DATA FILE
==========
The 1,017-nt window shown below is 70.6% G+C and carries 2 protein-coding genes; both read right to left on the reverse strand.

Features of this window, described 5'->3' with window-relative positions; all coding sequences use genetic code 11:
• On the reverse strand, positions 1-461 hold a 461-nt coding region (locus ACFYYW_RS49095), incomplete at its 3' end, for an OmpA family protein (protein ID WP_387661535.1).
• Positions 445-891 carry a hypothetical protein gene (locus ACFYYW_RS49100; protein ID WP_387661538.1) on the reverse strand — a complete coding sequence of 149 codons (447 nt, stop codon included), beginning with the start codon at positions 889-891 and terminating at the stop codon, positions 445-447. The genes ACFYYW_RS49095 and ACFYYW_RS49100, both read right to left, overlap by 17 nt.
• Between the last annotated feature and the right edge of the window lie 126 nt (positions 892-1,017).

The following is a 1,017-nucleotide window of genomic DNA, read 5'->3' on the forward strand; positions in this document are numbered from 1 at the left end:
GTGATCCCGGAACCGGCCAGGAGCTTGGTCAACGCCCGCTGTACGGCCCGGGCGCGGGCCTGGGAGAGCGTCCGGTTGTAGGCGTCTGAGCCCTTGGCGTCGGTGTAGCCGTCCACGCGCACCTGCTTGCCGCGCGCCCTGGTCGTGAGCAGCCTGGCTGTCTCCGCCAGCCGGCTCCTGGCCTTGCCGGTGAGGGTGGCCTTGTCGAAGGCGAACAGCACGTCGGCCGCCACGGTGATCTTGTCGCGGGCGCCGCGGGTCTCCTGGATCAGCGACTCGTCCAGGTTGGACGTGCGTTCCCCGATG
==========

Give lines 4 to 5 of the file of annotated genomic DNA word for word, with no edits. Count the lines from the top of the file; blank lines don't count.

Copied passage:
• Positions 445-891 carry a hypothetical protein gene (locus ACFYYW_RS49100; protein ID WP_387661538.1) on the reverse strand — a complete coding sequence of 149 codons (447 nt, stop codon included), beginning with the start codon at positions 889-891 and terminating at the stop codon, positions 445-447. The genes ACFYYW_RS49095 and ACFYYW_RS49100, both read right to left, overlap by 17 nt.
• Between the last annotated feature and the right edge of the window lie 126 nt (positions 892-1,017).